The news came Monday that the pinching principal of Dunbar High School, Doug Williams, won’t be finishing out the year at the school he’s led for the past four years. “We are going to reassign Mr. Williams to another position,” Fort Worth schools interim superintendent Walter Dansby said. “I can’t tell you where,” he said, but the post will be administrative.
With that brief announcement, the case of Williams, suspended with pay two weeks ago while the district investigated his admission that he had pinched certain athletes’ nipples as a “disciplinary method” and took posed pictures of shirtless male athletes, seemed to be coming to an end.
Or maybe not.
District spokesman Clint Bond told Fox4News on Dec. 19 that state Child Protective Services would not be involved in the case. District communications head Barbara Griffith also wrote in an e-mail to Fort Worth Weekly that Fort Worth Police spokesman Sgt. Pedro Criado reported that CPS had been contacted by police and found no merit to the allegations. Criado however, denied making such a statement “on behalf of another agency.”
And Julie Moody, spokeswoman for CPS in Austin, told the Weekly on Monday that CPS is actively involved in the Williams case.
“There is an ongoing investigation” by the agency into the allegations on behalf of the district, she said. When the investigation is complete, Moody said, CPS will turn over its findings to the district for further disciplinary action. She said the district’s options include filing criminal charges with local law enforcement agencies if the findings warrant it. Moody would not say just when CPS was informed of the allegations, citing privacy concerns.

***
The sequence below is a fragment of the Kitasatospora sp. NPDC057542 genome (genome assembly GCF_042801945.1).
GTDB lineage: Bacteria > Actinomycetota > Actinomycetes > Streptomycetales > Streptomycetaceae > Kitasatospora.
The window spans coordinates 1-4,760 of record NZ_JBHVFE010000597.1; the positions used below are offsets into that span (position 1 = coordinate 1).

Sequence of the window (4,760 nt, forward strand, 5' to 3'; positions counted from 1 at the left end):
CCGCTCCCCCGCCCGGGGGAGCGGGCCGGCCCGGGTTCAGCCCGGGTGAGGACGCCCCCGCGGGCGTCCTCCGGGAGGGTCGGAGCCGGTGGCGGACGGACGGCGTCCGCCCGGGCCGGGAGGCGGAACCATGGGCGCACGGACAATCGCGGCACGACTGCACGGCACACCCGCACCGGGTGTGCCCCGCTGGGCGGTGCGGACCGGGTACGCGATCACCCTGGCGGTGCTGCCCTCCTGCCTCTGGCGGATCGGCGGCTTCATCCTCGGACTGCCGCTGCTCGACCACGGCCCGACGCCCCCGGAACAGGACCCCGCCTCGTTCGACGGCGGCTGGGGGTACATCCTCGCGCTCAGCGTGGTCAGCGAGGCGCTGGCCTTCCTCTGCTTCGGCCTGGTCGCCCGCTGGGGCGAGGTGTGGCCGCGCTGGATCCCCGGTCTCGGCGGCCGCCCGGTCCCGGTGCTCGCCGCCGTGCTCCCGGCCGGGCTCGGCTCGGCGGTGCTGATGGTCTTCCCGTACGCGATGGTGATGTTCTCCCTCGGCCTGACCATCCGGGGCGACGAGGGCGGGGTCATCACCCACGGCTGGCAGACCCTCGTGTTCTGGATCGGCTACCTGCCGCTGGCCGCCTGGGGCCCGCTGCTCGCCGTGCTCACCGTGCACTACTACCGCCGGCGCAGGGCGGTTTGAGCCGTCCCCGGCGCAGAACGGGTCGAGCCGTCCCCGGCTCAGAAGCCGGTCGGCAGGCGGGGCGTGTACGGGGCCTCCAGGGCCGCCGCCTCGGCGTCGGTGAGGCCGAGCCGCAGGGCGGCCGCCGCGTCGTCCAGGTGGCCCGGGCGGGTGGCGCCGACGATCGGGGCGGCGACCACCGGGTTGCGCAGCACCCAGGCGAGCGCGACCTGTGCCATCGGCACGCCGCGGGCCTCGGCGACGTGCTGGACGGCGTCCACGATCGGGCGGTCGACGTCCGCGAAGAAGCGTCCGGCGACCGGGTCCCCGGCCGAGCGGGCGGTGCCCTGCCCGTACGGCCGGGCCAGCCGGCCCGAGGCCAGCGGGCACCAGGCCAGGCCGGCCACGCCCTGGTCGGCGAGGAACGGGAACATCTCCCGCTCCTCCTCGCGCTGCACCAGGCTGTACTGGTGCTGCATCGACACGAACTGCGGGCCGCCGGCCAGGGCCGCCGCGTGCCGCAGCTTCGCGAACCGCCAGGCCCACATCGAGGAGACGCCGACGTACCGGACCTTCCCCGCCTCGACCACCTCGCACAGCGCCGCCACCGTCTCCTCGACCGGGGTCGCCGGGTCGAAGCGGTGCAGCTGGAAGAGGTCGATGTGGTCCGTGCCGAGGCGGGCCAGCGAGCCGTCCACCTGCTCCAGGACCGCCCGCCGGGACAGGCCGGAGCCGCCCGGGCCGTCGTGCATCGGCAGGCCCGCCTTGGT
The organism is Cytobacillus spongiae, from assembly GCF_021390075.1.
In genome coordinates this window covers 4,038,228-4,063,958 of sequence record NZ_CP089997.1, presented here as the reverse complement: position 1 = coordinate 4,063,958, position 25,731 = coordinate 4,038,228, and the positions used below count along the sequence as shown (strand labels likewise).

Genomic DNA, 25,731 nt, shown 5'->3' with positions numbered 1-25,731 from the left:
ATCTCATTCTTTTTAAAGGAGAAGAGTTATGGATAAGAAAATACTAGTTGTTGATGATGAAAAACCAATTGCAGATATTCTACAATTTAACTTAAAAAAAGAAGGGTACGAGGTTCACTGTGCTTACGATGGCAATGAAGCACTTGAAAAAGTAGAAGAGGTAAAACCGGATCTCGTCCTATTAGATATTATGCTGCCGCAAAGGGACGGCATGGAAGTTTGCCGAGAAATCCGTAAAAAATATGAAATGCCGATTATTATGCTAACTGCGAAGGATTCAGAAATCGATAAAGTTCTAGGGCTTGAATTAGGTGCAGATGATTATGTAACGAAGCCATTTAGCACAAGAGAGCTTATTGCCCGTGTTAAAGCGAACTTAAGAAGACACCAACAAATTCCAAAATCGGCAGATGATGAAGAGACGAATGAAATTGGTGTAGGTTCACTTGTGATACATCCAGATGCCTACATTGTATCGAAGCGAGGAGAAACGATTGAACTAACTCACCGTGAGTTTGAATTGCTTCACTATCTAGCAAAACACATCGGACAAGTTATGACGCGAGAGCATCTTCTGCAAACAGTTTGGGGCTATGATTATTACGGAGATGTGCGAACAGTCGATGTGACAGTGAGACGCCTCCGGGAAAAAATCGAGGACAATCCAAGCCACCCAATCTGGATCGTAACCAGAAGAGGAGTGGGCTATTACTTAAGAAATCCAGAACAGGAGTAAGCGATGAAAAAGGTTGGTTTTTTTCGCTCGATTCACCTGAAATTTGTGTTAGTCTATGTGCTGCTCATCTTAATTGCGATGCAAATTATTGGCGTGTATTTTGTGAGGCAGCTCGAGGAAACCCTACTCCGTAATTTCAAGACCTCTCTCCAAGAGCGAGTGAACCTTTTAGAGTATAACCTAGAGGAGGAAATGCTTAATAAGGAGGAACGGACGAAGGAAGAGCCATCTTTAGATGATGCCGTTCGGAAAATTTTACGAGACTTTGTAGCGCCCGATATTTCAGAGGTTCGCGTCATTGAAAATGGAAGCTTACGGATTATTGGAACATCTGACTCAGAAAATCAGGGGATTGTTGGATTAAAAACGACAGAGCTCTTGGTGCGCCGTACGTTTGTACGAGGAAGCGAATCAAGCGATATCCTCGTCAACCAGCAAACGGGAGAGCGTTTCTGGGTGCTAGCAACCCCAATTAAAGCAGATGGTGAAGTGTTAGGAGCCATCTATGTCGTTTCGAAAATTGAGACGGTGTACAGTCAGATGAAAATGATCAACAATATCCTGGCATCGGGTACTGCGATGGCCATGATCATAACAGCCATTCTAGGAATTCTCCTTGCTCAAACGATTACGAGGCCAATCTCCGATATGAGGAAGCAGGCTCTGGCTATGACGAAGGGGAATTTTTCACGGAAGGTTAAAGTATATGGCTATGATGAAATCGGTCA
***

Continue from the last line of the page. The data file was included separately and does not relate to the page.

Bond acknowledged on Tuesday that CPS has been investigating. He said the agency’s inquiry has been “approved for closure,” but that due to the holidays, notice of the closure of the case had not been sent.
Schools trustee Ann Sutherland wrote on the Weekly’s web site that further personnel actions, such as termination or a reduction in pay, must await the results of the CPS investigation.
Dunbar supporter and long-time community activist Ernest Mackey, who was first alerted to the pinching incidents by a school employee, welcomed the news, with reservations. “It is in the best interests of the kids that he will be gone from Dunbar,” Mackey said, “But Mr. Williams must be reassigned to a position where he will never be in contact with children. … The best thing he can do now is resign.”
Others pointed to a possible double standard. “Why was Joe Palazzolo fired after being charged with simply touching the shoulder of a girl at a prom who wouldn’t leave with her drunk date, and this guy, who has admitted to pinching these young men’s nipples, a clear violation of district policy and the law, was not?” asked the Rev. Kyev Tatum, a civil rights activist and mentor in the district.
Williams did not return calls from the Weekly seeking comment.